Hardly Noticeable

Wednesday, November 09, 2005

Do you know what makes time travel possible?

The first—and only—time I’d visited Nebraska was the day before I flew to the ROK. My car broke down just outside Lincoln, so I locked the doors, grabbed my backpack and wallet and trudged the five miles into town. I walked into a sports bar and ordered a beer and tried to figure out what to do. The bar was filled with an assortment of lifers and University of Nebraska students, at least that’s what I figured.
The place stank of the antique cigarette smoke that was continually reborn out of the fibers of chairs and booths. Fifty-year-old Pall Malls clawed their way to the surface of the swiveling barstool I plopped down in next to an old guy wearing a baseball cap that said “Fishermen have longer rods.”
“Can’t sit there. That’s Hep’s seat,” he said. The man didn’t look up. He talked directly into the mouth of his glass.
“Excuse me?” I said. Surely this man wasn’t talking to me, the college-educated genius sitting before him.
“That’s Hep’s seat. He’ll be in ‘bout ten minutes,” he said in a slow drawl. He was gripping his glass tightly, I thought for a moment that he’d break it. He took his face from out of his glass, turned to the bartender and said, “I’ll have another blackberry brandy and bitters.”
The bartender walked to the old man and poured his drink stiff. I asked him for a beer and he obliged.
“Blackberry brandy and bitters, huh? I’ve never seen anyone drink that before,” I said. For some reason, I was—I guess still am—very keen on chitchat whenever I sat next to a stranger in a bar. The old man seemed nice enough, if a little reticent. Perhaps he didn’t like my eyebrows or the way I wore my shoes. Either way, talking to him was difficult.
“Yep,” he said taking a long swig of his blackberry brandy and bitters. The liquid stained the inside of the glass momentarily, the sides darkened and infused by its alcoholic heat. The old man squinted and his lips pursed tightly at the angry liquid descending towards his stomach. The alcohol was having its desired effect, I figured, since he let out a sigh and smiled.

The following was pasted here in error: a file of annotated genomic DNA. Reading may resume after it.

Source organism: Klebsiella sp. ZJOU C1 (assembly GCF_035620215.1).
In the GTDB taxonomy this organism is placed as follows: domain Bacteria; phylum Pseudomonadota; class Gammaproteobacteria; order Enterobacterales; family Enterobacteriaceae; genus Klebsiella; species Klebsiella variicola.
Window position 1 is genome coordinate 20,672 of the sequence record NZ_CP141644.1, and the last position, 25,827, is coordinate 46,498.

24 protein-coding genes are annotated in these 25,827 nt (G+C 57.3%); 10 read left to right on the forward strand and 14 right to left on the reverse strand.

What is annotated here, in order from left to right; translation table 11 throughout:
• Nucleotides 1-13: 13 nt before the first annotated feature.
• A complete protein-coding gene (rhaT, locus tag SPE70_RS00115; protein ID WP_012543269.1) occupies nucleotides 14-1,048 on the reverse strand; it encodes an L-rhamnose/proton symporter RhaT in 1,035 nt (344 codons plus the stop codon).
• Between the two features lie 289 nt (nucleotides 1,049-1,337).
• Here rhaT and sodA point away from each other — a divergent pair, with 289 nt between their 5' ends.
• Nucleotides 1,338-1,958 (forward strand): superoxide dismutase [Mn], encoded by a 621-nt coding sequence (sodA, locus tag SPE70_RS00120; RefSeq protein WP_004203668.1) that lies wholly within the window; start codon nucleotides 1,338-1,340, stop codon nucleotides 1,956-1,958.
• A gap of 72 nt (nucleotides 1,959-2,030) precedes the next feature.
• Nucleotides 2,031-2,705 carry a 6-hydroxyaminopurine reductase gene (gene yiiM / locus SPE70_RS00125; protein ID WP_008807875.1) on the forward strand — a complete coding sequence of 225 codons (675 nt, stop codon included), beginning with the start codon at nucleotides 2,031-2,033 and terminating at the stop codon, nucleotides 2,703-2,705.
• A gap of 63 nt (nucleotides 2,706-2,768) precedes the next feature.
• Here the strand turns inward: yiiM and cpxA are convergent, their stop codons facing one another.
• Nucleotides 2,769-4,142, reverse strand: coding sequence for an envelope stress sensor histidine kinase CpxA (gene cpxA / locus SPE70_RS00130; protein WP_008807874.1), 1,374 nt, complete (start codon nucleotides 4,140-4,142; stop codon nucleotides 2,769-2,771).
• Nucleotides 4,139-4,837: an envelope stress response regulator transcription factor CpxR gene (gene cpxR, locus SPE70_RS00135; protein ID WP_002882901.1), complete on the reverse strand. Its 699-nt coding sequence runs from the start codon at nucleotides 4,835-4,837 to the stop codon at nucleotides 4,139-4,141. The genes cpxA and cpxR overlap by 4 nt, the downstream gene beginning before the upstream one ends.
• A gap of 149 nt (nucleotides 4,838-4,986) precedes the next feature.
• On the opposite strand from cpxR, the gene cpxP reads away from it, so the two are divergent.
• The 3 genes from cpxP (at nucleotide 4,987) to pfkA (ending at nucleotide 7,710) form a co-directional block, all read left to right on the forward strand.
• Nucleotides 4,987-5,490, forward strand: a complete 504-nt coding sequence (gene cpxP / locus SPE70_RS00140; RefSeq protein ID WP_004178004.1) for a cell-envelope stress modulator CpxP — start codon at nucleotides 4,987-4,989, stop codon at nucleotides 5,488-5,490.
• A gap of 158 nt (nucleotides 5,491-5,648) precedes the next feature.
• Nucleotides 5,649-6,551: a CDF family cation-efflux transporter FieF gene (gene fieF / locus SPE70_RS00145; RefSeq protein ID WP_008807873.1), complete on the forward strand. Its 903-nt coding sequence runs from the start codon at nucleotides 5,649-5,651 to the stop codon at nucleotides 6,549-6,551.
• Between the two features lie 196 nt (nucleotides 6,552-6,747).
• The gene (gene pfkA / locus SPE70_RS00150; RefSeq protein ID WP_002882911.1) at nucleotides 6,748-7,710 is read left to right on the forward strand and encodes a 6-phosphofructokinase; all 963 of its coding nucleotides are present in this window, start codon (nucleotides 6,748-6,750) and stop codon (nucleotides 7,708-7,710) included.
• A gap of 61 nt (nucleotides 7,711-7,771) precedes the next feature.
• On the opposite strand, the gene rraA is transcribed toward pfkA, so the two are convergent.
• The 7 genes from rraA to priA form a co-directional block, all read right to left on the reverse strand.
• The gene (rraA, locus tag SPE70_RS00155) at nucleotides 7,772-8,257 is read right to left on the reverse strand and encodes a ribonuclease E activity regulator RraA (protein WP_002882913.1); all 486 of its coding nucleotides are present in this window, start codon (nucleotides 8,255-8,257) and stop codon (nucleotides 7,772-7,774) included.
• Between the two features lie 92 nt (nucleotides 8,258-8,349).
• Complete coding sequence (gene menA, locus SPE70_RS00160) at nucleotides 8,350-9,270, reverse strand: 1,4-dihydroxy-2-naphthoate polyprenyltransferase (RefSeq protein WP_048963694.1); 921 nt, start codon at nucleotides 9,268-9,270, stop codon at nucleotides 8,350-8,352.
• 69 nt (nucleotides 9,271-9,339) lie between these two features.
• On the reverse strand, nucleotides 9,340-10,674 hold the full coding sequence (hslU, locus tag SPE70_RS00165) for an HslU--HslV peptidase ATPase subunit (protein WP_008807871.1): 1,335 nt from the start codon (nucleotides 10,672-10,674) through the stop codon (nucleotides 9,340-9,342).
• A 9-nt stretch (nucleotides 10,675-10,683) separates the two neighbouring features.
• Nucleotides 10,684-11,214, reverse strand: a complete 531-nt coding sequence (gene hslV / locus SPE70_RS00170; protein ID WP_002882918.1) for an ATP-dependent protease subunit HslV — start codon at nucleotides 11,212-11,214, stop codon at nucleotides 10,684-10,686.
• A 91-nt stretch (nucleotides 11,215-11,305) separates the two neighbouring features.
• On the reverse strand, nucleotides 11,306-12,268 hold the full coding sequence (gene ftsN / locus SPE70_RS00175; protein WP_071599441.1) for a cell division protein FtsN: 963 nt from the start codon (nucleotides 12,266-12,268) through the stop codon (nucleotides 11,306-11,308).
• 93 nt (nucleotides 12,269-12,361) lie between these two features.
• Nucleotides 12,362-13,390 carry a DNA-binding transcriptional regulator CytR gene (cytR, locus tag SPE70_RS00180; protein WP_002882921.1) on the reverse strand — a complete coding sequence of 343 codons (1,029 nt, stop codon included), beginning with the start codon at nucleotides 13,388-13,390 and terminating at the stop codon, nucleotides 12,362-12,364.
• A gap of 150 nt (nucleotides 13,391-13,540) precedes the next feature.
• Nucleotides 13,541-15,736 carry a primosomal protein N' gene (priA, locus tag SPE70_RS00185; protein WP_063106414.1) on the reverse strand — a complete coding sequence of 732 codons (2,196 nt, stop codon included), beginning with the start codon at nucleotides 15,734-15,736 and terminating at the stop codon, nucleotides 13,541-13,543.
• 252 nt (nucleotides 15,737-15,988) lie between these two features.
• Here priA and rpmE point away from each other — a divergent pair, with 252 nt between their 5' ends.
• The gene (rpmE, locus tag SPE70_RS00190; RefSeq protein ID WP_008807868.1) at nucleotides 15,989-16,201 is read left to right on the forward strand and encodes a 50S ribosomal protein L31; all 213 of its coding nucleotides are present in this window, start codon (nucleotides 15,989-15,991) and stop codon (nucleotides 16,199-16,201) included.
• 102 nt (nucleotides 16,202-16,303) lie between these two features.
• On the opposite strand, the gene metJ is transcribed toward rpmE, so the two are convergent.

“That’s a good hat,” I said, commenting on the obvious hilarity of his hat. “So, you like fishing, then.”
“Well then,” I said. I turned my body approximately 30 degrees away from him and pretended for a moment that he wasn’t there. But, of course, since I had just finished my first beer I was not about to quit talking. I swiveled on my bar stool and looked at the corner of the old man’s eye.
“I’m allergic to corn.”
“Say what? What’re you talking about, son?” the old man replied.
“I’m allergic to corn.”
“I heard what you said. Why’d you say it?”
“I just thought you should know. We are in Husker territory. I played football at Oklahoma, so I been here a few times before. I always like to tell Huskers about my allergies,” I lied. The bartender had given me another beer, and I pounded it.
“Oklahoma? Sounds like you’re some sort of Oklahomo,” the old man said without smiling.
“Aw mister, I’m just kidding. I actually played special teams for the Huskers for all four years,” I continued to lie. “I even started my last game as a senior. Only played two plays, but I did start.”
“Hell, you ‘bout gave me a heart attack talking about darn Oklahomos. Once Hep gets here he’ll wanna meet you. His son played for Nebraska, too,” he said. He called to the bartender, “’Nother blackberry brandy and bitters, Jose.”
“Well I’ll have to talk to Hep’s son, then. I’m sure I know him,” I said, realizing that I’d have to leave once Hep arrived. “You know, I can’t get over that drink of yours. I’ve never seen another soul drink something so interesting.”
“Well, let me tell you something, son. Now, I’ve been alive a long time, and I’ve learned some things,” he began. “You’re really a Husker then, right? ‘Cause no Oklahomo could handle this little bit of insider info. Good, good.
“Son, what I’ve got here is blackberry brandy and bitters. Tastes like shit, let me tell you. But blackberry brandy, that’s 35% alcohol by volume. Bitters, that’s 35%, too. And they don’t charge you extra for it. So the way I sees it, I’m getting 70% alcohol for the price of 35. That’s a deal, no matter how it tastes,” he finished. He tipped his hat towards me, I assume he wanted me to order myself such an exotic drink, but I demurred.
“That’s great to know. Seriously. I’m allergic to blackberry brandy, too, though. Can’t drink it or I break out in hives. Terrible. Tragic, even,” I said.
“There’s Hep,” the old man nodded towards the door as a lanky man walked in. “You was sitting in his seat, remember.”
“I have to go. It was nice meeting you,” I said and left the bar.

The kids didn’t really understand the story, but we worked out the math problem on the board and they did understand that 35 percent plus 35 percent did not equal 70 percent. They are really quite bright in every area except English language acquisition.


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